BioCurate is striving to improve our collective understanding of the realities of translation, and to bring industry to researchers- to facilitate new collaborations. Creating a strong, multidisciplinary team of experts and supporting the entire drug development value chain will fortify the foundations for success and improve the likelihood of bringing novel treatments to market that improve the lives of patients.


Of Conversation, Controls and Collaboration

Of Conversation, Controls and Collaboration




February 13, 2020

It can be daunting to make an industry pitch based on one of your lab’s research projects, but for Professor Roger Daly from the Monash Biomedicine Discovery Institute (BDI), it made sense. With a project in his portfolio he thought was suitable for support from BioCurate, Roger reached out.

“As with most research institutes, the Monash BDI is making a concerted push to improve industry engagement amongst academics. I was acutely aware of BioCurate, as a few groups within the Monash BDI had already been interacting with members of their team,” said Roger.

As discussions evolved between Roger and BioCurate, a mutual understanding developed – that the rigour applied to interpreting certain types of data, even by scientific journals, is insufficient. Roger recalled, “The team at BioCurate were responsive, they saw the worth of our work and also thought our results were interesting.” However, a major problem was identified by both Roger and the BioCurate team – that the potential off-target effects of siRNAs are often underestimated.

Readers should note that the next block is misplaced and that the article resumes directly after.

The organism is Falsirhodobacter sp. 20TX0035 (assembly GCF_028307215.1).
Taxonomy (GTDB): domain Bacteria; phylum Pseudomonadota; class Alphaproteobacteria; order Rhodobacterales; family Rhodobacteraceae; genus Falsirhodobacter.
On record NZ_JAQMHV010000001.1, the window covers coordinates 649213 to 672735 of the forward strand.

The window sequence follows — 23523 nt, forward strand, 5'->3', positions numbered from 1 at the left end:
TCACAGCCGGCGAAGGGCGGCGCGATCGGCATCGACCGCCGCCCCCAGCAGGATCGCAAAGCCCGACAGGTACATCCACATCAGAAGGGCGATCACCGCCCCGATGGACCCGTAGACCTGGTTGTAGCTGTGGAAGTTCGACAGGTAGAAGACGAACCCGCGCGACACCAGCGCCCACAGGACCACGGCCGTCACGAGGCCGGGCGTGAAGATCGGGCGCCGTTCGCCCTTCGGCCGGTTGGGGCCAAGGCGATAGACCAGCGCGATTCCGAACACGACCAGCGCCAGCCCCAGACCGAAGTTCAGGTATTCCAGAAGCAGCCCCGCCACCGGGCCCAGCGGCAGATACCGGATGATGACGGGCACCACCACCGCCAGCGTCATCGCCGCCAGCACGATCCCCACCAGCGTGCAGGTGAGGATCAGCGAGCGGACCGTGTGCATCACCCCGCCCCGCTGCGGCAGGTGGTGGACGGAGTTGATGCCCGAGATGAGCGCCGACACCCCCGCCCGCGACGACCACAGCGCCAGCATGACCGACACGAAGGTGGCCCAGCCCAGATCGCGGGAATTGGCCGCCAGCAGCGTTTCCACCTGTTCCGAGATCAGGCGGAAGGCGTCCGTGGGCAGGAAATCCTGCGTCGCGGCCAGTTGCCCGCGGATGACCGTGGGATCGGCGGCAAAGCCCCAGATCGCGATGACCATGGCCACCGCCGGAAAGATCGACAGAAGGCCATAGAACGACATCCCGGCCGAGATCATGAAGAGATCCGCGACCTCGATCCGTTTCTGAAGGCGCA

“Glenn (Begley, CEO of BioCurate) and I agree- the standards applied when using siRNAs are not stringent enough. There are certain kinds of controls which are recommended, but to be honest, very few people actually take on these controls to the extent they’re supposed to. This is really where the problem resides,” said Roger. “Many journals simply request that the effect is replicated by at least two siRNAs. However, the effects of both can be off-target.”

Based on these discussions, Roger and his team are undertaking further experimental work using alternative approaches to strengthen their case, and this is already reaping dividends. “We’re keeping BioCurate informed as this validation work progresses, because the data are not only critical to our project, they have more general relevance to how BioCurate, and industry, assesses projects,” he said. This is what has pleasantly surprised Roger – the ongoing conversation that has developed following that initial presentation.